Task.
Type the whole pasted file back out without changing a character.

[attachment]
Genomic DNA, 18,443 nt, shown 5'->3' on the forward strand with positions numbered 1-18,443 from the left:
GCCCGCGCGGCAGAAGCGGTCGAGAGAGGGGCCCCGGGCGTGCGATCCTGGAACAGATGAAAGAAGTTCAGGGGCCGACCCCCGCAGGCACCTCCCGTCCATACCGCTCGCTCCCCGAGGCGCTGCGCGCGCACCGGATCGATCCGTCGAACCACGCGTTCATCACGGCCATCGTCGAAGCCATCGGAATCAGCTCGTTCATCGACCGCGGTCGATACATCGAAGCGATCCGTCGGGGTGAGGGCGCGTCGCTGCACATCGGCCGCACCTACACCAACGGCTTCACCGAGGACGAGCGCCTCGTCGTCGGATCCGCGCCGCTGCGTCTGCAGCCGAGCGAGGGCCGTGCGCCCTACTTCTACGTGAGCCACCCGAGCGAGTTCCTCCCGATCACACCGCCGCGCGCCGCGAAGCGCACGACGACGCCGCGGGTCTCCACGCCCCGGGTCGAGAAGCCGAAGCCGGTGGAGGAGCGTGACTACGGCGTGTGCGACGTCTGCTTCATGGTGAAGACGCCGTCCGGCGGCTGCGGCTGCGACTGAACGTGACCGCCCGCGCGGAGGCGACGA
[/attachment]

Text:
Genomic DNA, 18,443 nt, shown 5'->3' on the forward strand with positions numbered 1-18,443 from the left:
GCCCGCGCGGCAGAAGCGGTCGAGAGAGGGGCCCCGGGCGTGCGATCCTGGAACAGATGAAAGAAGTTCAGGGGCCGACCCCCGCAGGCACCTCCCGTCCATACCGCTCGCTCCCCGAGGCGCTGCGCGCGCACCGGATCGATCCGTCGAACCACGCGTTCATCACGGCCATCGTCGAAGCCATCGGAATCAGCTCGTTCATCGACCGCGGTCGATACATCGAAGCGATCCGTCGGGGTGAGGGCGCGTCGCTGCACATCGGCCGCACCTACACCAACGGCTTCACCGAGGACGAGCGCCTCGTCGTCGGATCCGCGCCGCTGCGTCTGCAGCCGAGCGAGGGCCGTGCGCCCTACTTCTACGTGAGCCACCCGAGCGAGTTCCTCCCGATCACACCGCCGCGCGCCGCGAAGCGCACGACGACGCCGCGGGTCTCCACGCCCCGGGTCGAGAAGCCGAAGCCGGTGGAGGAGCGTGACTACGGCGTGTGCGACGTCTGCTTCATGGTGAAGACGCCGTCCGGCGGCTGCGGCTGCGACTGAACGTGACCGCCCGCGCGGAGGCGACGA